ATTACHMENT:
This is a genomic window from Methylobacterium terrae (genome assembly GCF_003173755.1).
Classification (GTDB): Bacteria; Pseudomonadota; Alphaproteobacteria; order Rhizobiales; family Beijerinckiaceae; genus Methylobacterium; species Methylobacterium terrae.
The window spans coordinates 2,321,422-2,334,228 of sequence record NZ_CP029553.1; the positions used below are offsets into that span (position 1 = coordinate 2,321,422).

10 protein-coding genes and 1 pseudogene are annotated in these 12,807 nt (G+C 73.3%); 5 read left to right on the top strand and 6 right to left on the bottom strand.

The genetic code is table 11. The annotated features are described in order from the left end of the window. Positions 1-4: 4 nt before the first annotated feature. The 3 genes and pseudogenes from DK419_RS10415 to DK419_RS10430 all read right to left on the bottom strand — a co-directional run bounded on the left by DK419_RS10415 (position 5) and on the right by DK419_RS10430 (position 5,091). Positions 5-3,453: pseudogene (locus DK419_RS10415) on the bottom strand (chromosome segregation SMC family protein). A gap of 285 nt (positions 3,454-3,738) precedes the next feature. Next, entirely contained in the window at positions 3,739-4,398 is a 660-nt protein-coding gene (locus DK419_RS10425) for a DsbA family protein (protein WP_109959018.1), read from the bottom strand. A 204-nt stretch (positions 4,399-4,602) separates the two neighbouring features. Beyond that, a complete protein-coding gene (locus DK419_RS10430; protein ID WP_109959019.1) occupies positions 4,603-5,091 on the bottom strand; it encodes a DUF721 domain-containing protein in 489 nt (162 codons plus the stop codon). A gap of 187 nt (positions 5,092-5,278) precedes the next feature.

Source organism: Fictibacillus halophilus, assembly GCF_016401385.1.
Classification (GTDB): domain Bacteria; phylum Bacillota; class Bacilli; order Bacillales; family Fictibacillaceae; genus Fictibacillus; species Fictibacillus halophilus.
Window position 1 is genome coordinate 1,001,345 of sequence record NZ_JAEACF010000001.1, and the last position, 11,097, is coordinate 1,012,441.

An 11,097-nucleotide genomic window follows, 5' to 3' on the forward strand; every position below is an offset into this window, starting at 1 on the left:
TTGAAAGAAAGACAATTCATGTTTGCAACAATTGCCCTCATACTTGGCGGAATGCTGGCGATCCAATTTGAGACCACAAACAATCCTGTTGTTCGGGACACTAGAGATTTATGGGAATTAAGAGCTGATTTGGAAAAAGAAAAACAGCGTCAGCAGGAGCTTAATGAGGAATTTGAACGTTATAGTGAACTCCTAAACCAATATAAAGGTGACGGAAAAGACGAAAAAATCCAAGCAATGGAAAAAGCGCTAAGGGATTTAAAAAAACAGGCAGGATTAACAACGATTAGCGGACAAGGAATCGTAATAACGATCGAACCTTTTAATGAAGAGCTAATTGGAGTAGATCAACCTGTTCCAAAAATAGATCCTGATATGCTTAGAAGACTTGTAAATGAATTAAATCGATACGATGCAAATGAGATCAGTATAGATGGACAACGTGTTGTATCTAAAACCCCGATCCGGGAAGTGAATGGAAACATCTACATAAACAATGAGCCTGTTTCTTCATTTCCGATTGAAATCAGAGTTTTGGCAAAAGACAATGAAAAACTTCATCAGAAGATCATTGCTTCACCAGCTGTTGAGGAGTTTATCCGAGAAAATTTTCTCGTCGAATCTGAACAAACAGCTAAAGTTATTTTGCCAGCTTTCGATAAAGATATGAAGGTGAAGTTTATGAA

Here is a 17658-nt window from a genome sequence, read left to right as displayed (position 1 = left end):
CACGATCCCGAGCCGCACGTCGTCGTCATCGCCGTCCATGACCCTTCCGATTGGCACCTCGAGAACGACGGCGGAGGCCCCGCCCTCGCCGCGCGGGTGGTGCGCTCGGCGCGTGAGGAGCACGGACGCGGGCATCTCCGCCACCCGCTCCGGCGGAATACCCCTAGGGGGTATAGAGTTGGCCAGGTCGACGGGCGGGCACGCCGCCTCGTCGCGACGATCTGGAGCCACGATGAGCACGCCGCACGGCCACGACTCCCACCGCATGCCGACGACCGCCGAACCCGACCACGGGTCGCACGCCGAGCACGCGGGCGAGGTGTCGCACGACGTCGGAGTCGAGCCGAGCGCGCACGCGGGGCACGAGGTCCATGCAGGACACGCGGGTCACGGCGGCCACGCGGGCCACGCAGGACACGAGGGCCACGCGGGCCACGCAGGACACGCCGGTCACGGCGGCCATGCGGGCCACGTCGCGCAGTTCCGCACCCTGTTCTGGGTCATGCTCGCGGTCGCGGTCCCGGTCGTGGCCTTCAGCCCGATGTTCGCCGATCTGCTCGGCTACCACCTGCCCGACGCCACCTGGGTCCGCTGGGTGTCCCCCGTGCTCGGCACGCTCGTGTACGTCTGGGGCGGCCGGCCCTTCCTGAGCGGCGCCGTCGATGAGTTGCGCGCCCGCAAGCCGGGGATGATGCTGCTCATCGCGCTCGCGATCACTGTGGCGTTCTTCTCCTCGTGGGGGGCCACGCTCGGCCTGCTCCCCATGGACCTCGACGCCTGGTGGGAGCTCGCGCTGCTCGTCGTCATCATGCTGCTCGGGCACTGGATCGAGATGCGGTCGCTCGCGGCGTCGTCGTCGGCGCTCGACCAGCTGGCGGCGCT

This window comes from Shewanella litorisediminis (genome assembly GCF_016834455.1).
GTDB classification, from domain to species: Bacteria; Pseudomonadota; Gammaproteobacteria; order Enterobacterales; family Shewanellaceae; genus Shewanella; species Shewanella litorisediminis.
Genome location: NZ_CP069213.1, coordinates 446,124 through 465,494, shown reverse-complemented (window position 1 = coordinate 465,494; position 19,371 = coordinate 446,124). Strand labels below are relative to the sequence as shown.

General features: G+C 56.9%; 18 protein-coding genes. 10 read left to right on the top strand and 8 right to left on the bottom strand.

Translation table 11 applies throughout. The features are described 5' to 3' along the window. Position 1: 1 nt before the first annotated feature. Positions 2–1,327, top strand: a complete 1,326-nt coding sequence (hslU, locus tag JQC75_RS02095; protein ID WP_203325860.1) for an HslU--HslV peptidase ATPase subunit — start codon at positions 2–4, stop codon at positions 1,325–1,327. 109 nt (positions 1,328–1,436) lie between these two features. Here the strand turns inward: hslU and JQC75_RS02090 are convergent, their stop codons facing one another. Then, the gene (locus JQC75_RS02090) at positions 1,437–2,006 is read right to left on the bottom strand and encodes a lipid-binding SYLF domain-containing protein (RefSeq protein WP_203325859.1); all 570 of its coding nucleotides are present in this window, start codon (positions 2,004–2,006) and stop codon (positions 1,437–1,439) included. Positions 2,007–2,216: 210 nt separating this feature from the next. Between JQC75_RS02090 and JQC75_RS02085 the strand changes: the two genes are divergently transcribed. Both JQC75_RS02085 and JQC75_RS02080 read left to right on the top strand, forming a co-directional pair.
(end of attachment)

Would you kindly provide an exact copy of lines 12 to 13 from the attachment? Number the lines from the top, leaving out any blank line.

CACGATCCCGAGCCGCACGTCGTCGTCATCGCCGTCCATGACCCTTCCGATTGGCACCTCGAGAACGACGGCGGAGGCCCCGCCCTCGCCGCGCGGGTGGTGCGCTCGGCGCGTGAGGAGCACGGACGCGGGCATCTCCGCCACCCGCTCCGGCGGAATACCCCTAGGGGGTATAGAGTTGGCCAGGTCGACGGGCGGGCACGCCGCCTCGTCGCGACGATCTGGAGCCACGATGAGCACGCCGCACGGCCACGACTCCCACCGCATGCCGACGACCGCCGAACCCGACCACGGGTCGCACGCCGAGCACGCGGGCGAGGTGTCGCACGACGTCGGAGTCGAGCCGAGCGCGCACGCGGGGCACGAGGTCCATGCAGGACACGCGGGTCACGGCGGCCACGCGGGCCACGCAGGACACGAGGGCCACGCGGGCCACGCAGGACACGCCGGTCACGGCGGCCATGCGGGCCACGTCGCGCAGTTCCGCACCCTGTTCTGGGTCATGCTCGCGGTCGCGGTCCCGGTCGTGGCCTTCAGCCCGATGTTCGCCGATCTGCTCGGCTACCACCTGCCCGACGCCACCTGGGTCCGCTGGGTGTCCCCCGTGCTCGGCACGCTCGTGTACGTCTGGGGCGGCCGGCCCTTCCTGAGCGGCGCCGTCGATGAGTTGCGCGCCCGCAAGCCGGGGATGATGCTGCTCATCGCGCTCGCGATCACTGTGGCGTTCTTCTCCTCGTGGGGGGCCACGCTCGGCCTGCTCCCCATGGACCTCGACGCCTGGTGGGAGCTCGCGCTGCTCGTCGTCATCATGCTGCTCGGGCACTGGATCGAGATGCGGTCGCTCGCGGCGTCGTCGTCGGCGCTCGACCAGCTGGCGGCGCT

This window comes from Shewanella litorisediminis (genome assembly GCF_016834455.1).